Today, May 8, 2015, the Pipeline and Hazardous Materials Safety Administration published a final rule for rail transport of crude oil in the Federal Register. These rules come after several high-profile oil train derailments, including one recently in North Dakota that caused the evacuation of a nearby town.

The final rule applies to “high-hazard flammable trains,” defined as trains with a continuous block of 20 or more tank cars loaded with a flammable liquid or 35 or more tank cars loaded with a flammable liquid dispersed through a train. The final rule regulates: (1) tank car design standards, (2) braking systems, (3) speed restrictions, (4) routing restrictions, (5) classifications of unrefined petroleum-based products, and (6) notification requirements.

Tank Car Design

New tank cars constructed after October 1, 2015 are required to meet new design criteria. Tank cars must be constructed with 9/16 inch steel walls and a head shield with a minimum thickness of 1/2 inch. The entire protection system must be covered with a metal jacket of at least 11 gauge steel. Tank cars must also include improved pressure relief valves and bottom outlet valves. All existing tanks must be retrofitted according to a risk based schedule in the next three to five years.

Braking Systems

Under the regulations, all trains traveling faster than 30 mph must be equipped with either two-way end-of-train braking devices or distributed power braking systems. By January 1, 2021, each train traveling faster than 30 mph must be equipped with a new electronic braking system.

Speed Restrictions

All trains are restricted to 50 mph. Trains that contain any tank cars not meeting the above described tank car design standards are restricted to 40 mph in high-threat urban areas. Furthermore, any trains that do not meet the above-described brake system standards are restricted to 30 mph.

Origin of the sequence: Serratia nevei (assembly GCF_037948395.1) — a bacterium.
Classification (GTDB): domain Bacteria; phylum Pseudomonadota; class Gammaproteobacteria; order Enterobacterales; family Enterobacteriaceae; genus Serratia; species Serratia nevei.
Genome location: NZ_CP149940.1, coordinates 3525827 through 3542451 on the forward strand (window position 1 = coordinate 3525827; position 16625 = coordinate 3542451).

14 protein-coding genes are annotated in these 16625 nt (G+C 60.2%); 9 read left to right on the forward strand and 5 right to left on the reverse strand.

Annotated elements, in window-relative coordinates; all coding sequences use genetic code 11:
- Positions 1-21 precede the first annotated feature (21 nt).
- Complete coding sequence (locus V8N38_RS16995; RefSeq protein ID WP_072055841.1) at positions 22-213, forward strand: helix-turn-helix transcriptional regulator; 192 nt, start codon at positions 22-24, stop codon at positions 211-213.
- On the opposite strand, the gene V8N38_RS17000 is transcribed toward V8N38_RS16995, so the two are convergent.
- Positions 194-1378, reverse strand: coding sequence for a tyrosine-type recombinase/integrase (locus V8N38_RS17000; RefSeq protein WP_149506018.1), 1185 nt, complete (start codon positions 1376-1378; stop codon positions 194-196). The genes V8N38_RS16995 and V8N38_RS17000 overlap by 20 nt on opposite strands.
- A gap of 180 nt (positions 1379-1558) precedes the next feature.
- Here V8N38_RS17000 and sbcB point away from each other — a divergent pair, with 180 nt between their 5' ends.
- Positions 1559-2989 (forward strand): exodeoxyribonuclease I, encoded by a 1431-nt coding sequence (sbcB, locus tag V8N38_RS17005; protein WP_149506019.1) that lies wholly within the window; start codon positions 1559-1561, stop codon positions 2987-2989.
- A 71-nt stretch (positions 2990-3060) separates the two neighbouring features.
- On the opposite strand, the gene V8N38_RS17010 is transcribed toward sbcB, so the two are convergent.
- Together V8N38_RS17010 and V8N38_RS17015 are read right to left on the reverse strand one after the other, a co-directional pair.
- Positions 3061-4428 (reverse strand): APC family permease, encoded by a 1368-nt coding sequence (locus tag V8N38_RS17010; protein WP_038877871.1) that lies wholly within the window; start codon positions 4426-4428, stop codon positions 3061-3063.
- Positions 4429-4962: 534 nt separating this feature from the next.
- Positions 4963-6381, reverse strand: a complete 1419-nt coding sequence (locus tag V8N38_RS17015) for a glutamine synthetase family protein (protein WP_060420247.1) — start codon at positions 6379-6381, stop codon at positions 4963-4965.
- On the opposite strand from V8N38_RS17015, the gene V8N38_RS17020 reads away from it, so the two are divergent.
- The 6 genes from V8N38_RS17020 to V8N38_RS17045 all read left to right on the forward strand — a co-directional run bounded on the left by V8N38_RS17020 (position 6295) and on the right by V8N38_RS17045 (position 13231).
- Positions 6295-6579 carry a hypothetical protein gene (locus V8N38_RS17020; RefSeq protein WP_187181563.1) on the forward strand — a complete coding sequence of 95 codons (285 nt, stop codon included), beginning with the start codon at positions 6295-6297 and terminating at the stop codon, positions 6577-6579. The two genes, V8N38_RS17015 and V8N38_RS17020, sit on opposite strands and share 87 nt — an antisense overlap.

Routing Restrictions

Rail carriers must perform a routing analysis that considers, at a minimum, 27 safety and security factors and select a route based on its findings. Track type, class, and maintenance schedule as well as training and skill level of crews are included in the 27 risk factors identified that need to be considered, at a minimum, in a route analysis.

Classifications of Unrefined Petroleum-Based Products

Shippers of unrefined petroleum-based products, such as crude oil, must develop and carry out sampling and testing programs to ensure that materials are properly classified in accordance with the regulations. Shippers are responsible for certifying that materials have been properly classified and all packaging requirements have been met.

Notification Requirements

Rail carriers must provide State and/or regional fusion centers, and State, local and tribal officials with a railroad point of contact for information related to the routing of hazardous materials through their jurisdictions.

The new regulation has come with mixed reactions. The American Fuel Petrochemical Manufacturers states that “this aggressive retrofit schedule is unrealistic and may be disruptive to transporting crude oil to markets across the country.” The American Petroleum Institute calls the safety impact of the new braking requirements “marginal at best” and states that the railcar manufacturing industry “does not have the shop capacity to meet the retrofit timeline.” The Association of American Railroads calls the new regulations “imprudent” and based on flawed safety data. Despite having “some concerns,” Sen. John Thune (R-S.D.) and Rep. Bill Shuster (R-Pa.) state that “the new tank car requirements are a sensible approach to address shortcomings in older car designs and will lead to substantial safety benefits.” However, Sen. Maria Cantwell (D-Wash.) said that the new regulation is “more of a status quo rule than the real safety changes needed to protect the public and first responders.”

The regulations are a result of the large volume of crude oil being transported by rail throughout the country. With a growing domestic supply, rail transportation has emerged as a flexible alternative to transportation by pipeline or ship. The volume of crude oil carried by rail increased by 20-fold between 2008 and 2013. In 2013, the number of rail carloads of crude oil totaled approximately 435,560.

The Final Rule will be effective July 7, 2015.